There's two ways to verify which bearing is noisy. One is to run the engine in gear, with the vehicle on a hoist, then listen next to each bearing with a stethoscope. One will leave you wondering if it is bad, but you'll definitely know it when you listen to the noisy one. Don't be fooled by the noise changing when turning slightly, as in when changing lanes, and when the noise sounds like it is coming from a specific side of the vehicle. Sound transmits easily and a bad left bearing can sound like the noise is coming from the right side.
The second way to find this is to raise the front tires off the ground, reach over the top of the tire and wrap your fingertips lightly around the coil spring. Rotate the tire by hand and if that bearing is noisy, you'll feel the vibration in your fingertips.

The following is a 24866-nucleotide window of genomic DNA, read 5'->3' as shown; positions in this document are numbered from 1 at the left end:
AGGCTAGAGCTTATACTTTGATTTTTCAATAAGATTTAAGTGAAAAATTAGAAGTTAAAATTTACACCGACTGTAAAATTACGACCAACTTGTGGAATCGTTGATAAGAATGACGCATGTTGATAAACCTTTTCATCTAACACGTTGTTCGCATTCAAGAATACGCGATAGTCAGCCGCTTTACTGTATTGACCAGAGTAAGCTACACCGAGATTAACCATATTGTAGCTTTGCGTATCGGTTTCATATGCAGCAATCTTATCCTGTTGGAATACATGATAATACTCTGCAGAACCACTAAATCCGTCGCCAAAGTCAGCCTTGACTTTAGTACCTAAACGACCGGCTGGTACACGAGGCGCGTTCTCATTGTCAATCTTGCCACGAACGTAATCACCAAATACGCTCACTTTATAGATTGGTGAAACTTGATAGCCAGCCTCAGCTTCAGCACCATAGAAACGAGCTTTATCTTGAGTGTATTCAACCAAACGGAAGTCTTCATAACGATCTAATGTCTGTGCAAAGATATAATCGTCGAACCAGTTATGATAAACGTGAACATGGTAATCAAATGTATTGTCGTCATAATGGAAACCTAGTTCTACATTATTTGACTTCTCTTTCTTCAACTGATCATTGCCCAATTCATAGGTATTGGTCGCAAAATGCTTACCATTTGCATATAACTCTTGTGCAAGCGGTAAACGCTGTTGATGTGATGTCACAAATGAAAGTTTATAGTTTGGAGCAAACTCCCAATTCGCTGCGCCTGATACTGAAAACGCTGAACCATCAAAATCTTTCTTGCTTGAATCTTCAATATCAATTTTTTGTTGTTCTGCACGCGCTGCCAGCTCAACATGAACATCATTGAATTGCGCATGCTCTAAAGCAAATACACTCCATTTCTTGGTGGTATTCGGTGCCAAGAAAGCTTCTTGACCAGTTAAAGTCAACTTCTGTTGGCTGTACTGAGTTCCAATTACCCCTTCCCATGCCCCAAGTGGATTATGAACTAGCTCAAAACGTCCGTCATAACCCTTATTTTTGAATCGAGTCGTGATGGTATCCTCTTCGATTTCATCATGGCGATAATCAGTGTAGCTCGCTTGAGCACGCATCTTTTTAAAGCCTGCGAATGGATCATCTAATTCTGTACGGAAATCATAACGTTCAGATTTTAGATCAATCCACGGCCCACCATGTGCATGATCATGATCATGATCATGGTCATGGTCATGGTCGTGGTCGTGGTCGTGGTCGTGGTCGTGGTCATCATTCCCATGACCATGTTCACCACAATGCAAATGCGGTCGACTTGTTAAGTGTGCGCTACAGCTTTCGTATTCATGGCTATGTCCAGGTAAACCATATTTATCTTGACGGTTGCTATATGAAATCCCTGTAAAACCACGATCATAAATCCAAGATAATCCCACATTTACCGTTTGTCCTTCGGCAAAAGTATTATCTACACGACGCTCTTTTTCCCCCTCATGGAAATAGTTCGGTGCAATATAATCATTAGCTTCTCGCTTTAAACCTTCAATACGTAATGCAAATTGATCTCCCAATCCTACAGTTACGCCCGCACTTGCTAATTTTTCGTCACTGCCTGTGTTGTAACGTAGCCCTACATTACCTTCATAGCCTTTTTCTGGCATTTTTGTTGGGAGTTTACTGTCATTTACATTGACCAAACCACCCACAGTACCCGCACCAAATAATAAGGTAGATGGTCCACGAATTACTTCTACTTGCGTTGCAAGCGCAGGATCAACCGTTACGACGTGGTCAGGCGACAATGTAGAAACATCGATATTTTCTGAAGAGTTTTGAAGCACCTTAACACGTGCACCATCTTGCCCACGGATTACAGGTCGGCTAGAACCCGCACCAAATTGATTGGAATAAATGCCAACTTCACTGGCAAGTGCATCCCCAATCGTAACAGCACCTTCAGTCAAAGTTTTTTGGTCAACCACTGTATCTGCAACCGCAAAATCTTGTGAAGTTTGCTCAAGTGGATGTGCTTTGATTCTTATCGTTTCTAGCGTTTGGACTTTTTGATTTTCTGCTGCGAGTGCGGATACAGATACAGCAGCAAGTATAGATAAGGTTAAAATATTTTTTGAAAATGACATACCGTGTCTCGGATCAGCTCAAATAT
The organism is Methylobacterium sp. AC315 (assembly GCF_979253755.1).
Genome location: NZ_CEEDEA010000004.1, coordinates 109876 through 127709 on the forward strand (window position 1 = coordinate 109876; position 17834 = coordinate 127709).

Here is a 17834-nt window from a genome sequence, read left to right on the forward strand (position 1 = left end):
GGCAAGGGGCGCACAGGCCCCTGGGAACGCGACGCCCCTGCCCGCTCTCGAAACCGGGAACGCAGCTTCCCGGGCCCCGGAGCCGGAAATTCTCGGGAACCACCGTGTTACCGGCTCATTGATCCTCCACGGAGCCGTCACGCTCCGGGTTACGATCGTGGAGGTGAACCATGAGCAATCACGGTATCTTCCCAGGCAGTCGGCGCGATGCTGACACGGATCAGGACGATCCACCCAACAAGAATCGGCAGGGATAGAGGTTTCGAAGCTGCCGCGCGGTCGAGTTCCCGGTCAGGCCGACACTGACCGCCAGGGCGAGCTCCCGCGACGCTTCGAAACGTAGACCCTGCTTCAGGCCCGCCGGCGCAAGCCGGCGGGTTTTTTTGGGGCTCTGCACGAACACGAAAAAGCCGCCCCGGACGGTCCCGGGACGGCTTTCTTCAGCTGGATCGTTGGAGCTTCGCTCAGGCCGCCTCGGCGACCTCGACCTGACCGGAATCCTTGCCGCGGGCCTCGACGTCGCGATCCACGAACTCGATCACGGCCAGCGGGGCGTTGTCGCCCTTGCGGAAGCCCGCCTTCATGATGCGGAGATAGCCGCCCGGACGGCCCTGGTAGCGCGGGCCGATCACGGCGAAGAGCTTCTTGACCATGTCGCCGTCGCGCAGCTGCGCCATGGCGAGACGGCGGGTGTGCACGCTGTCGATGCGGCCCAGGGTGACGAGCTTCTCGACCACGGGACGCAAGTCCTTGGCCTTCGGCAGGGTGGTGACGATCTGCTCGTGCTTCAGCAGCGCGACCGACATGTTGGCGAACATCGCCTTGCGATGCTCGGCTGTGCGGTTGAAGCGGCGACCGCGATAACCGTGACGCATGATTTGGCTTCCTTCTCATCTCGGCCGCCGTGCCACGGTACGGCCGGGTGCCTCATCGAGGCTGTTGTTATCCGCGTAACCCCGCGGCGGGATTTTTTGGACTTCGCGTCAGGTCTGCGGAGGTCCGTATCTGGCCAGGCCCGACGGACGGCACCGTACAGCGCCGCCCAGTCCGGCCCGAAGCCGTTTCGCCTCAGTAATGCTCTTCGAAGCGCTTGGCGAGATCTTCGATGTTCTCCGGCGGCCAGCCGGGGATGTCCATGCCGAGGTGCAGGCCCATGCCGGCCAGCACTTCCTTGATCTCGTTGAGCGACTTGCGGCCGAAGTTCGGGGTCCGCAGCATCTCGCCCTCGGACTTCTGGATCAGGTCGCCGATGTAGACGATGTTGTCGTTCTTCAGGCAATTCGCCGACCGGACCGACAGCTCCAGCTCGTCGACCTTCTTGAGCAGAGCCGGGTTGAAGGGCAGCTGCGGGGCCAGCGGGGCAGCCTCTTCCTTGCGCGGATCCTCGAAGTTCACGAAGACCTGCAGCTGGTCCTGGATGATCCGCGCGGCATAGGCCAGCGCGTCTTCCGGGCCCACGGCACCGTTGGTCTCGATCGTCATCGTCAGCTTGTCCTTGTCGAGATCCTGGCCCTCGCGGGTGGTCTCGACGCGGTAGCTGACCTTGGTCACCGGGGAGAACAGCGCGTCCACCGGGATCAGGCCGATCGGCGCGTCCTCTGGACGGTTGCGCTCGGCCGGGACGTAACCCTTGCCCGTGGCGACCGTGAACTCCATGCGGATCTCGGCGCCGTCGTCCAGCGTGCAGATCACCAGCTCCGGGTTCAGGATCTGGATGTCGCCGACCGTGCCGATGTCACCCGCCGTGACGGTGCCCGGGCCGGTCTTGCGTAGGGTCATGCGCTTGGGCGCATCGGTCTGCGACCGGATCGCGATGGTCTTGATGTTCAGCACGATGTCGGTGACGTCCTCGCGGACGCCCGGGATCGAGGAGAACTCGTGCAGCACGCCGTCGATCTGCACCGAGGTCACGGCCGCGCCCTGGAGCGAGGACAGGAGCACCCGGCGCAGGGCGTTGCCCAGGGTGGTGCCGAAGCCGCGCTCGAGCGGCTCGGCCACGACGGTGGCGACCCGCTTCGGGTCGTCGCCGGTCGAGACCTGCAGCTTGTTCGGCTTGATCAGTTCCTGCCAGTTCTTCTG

When replacing these bolt-on style bearings, (and the pressed-in style too), it is critical that no vehicle weight be placed on the bearing when the axle nut is not tightened to specs. Some people set the vehicle down onto the tire so it will hold it from spinning when they torque the axle nut. Doing so instantly made the new bearing noisy, and is the reason some people experience repeat failures. Instead, stick a punch or screwdriver into a cooling slot in the rotor. That will hold it from spinning while the axle nut is tightened.
Always use a click-type torque wrench when tightening the axle nuts. The most common specs are in the area of 180 foot-pounds, but a lot of GM vehicles call for as much as 240 foot-pounds.
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Monday, November 26th, 2018 AT 7:39 PM